Workload Management Systems for the Cloud Environment

Workload Management Systems for the Cloud Environment

Eman A. Maghawry (Ain Shams University, Egypt), Rasha M. Ismail (Ain Shams University, Egypt), Nagwa. L. Badr (Ain Shams University, Egypt) and Mohamed F. Tolba (Ain Shams University, Egypt)
Copyright: © 2017 |Pages: 20
DOI: 10.4018/978-1-5225-2229-4.ch005
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Abstract

Workload Management is a performance management process in which an autonomic database management system on a cloud environment efficiently makes use of its virtual resources. Workload management for concurrent queries is one of the challenging aspects of executing queries over the cloud. The core problem is to manage any unpredictable overload with respect to varying resource capabilities and performances. This chapter proposes an efficient workload management system for controlling the queries execution over a cloud. The chapter presents architecture to improve the query response time. It handles the user's queries then selecting the suitable resources for executing these queries. Furthermore, managing the life cycle of virtual resources through responding to any load that occurs on the resources. This is done by dynamically rebalancing the queries distribution load across the resources in the cloud. The results show that applying this Workload Management System improves the query response time by 68%.
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Introduction

Modern business software and services demand high availability and scalability. This has resulted in an increasing demand for large scale infrastructures which generally tend to be highly complicated and expensive for the organization requesting them. These higher resource and maintenance costs have given rise to a paradigm shift towards cloud computing. Its services are offered and maintained by various providers over the Internet. These service offerings range from software applications to virtualized platforms and infrastructures (Mittal, 2001). Cloud Computing is the combination of parallel and distributing computing paradigms. This distributed computing paradigm is driven by the economies of scale, in which a pool of virtualized and managed computing power, storage, platforms and services are delivered on demand to remote users over the Internet (Foster, Zhao, Raicu,& Lu, 2008). It is helping in realizing the potential of large scale data intensive computing by providing effective scaling of resources (Mian, Martin, Brown,& Zhang, 2001). Also, a Cloud computing environment is widely employed in scientific, business and industrial applications to increase the use and delivery model involving the Internet to provide dynamic virtualized resources (Jeong & Park, 2012). It offers the vision of a virtually infinite pool of computing, storage and networking resources where applications can be scalable deployed (Hayes, 2008).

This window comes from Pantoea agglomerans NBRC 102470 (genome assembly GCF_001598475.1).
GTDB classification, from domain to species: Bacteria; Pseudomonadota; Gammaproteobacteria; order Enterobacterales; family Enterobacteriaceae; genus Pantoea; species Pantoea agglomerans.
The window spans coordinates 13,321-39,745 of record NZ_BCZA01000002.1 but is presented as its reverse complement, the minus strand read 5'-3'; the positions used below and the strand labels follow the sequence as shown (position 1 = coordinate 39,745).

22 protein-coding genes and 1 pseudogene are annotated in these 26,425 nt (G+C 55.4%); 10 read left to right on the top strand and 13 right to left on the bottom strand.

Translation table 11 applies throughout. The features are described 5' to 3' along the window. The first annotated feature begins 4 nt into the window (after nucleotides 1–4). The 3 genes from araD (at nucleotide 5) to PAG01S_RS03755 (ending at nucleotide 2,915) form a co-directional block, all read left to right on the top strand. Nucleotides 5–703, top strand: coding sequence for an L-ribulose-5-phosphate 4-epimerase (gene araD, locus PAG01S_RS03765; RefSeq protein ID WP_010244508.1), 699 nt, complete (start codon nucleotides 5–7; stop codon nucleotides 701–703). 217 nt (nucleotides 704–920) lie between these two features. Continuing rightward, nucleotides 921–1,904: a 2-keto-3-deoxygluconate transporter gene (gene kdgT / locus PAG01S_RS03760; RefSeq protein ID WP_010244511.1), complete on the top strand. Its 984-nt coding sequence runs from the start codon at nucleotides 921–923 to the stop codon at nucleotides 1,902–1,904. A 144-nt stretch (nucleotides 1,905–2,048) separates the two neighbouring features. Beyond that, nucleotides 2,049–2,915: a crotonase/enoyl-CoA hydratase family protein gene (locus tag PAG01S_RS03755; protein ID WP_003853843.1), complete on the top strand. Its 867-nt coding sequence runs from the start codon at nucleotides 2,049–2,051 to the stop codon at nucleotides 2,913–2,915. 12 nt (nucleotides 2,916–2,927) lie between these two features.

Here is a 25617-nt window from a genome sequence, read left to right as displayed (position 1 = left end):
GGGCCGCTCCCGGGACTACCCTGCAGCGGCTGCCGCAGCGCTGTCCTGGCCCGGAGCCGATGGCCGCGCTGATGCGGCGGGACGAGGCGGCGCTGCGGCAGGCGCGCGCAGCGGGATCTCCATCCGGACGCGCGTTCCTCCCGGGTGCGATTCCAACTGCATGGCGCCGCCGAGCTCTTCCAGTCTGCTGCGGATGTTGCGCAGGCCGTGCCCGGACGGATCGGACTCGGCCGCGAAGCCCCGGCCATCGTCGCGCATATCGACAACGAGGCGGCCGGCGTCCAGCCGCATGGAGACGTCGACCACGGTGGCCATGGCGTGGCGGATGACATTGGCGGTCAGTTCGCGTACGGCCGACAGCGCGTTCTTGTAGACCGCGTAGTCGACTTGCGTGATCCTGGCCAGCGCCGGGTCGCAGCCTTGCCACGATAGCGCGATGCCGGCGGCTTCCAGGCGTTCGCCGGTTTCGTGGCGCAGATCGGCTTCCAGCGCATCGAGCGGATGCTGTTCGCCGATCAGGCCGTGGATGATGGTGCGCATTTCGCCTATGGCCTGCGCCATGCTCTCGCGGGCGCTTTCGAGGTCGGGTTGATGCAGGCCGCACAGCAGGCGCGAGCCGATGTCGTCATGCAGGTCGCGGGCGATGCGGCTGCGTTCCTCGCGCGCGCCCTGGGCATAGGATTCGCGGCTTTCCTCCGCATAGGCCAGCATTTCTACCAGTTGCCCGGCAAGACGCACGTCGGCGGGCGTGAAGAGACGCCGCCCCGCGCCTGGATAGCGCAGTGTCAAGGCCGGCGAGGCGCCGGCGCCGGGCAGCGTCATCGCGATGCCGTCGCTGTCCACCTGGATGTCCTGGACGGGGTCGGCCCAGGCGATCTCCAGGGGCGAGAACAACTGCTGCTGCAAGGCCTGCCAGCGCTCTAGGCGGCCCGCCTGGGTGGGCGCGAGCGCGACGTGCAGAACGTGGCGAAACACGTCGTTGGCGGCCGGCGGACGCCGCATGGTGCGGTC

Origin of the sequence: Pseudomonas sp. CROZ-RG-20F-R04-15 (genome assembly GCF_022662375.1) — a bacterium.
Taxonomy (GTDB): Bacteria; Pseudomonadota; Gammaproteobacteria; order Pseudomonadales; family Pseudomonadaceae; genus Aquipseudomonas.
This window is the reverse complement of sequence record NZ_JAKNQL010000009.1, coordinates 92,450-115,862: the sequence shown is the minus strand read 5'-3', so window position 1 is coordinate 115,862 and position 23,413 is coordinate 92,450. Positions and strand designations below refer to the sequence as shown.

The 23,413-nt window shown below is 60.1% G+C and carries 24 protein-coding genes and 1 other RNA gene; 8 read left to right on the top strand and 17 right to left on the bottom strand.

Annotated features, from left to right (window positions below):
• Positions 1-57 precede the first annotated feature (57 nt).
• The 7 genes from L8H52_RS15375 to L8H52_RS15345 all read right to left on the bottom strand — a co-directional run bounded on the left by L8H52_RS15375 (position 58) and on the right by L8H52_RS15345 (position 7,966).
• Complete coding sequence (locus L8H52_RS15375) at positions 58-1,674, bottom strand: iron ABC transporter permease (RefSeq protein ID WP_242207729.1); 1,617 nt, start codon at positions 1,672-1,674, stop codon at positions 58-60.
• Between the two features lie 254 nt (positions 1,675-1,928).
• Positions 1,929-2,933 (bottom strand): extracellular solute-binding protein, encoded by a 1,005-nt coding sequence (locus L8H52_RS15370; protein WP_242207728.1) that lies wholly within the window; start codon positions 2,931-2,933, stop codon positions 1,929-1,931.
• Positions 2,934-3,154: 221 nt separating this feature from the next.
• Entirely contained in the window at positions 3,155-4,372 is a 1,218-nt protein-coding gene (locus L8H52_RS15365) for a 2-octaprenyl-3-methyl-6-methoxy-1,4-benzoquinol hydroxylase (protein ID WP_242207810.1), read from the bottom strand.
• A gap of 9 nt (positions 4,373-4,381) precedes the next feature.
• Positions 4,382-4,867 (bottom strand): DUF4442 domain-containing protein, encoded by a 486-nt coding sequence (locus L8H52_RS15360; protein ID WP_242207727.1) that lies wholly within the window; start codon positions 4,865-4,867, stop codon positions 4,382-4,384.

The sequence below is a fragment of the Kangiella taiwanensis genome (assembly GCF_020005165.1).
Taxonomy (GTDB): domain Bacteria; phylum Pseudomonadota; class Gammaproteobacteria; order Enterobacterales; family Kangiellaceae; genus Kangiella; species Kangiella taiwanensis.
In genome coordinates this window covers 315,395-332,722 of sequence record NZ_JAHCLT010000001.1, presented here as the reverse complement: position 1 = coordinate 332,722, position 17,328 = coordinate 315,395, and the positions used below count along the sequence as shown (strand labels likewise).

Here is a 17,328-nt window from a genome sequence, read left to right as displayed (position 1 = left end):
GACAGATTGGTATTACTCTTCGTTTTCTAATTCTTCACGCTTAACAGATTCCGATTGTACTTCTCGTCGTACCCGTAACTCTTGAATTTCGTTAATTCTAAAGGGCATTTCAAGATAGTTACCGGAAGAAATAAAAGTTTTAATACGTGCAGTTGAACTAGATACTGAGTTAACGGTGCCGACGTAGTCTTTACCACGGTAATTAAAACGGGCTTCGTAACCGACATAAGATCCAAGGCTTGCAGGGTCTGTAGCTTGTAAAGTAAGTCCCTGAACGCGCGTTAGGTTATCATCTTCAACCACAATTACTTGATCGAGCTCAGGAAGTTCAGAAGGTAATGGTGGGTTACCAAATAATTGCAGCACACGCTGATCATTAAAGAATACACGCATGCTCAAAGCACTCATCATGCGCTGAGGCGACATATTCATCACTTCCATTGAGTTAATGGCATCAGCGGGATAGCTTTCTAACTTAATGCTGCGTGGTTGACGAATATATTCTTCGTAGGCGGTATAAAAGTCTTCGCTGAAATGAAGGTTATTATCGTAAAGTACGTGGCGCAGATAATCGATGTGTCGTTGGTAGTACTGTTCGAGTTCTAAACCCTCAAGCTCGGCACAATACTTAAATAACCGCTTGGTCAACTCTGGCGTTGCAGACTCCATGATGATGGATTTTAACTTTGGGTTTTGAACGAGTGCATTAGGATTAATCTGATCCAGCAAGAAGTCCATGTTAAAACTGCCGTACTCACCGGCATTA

As data continues to grow, it enables the remote clients to store their data on a cloud storage environment with different clients’ expectations over the internet. An increasing amount of data is stored in cloud repositories which provide high availability, accessibility and scalability (Duggan, Chi, Hacigumus, Zhu, & Cetintemel, 2013). As clouds are built over wide area networks, the use of large scale computer clusters are often built from low cost hardware and network equipment, where resources are allocated dynamically amongst users of the cluster (Yang, Li, Han,& Wang, 2013). Therefore the cloud storage environment has resulted in an increasing demand to co-ordinate access to the shared resources to improve the overall performance.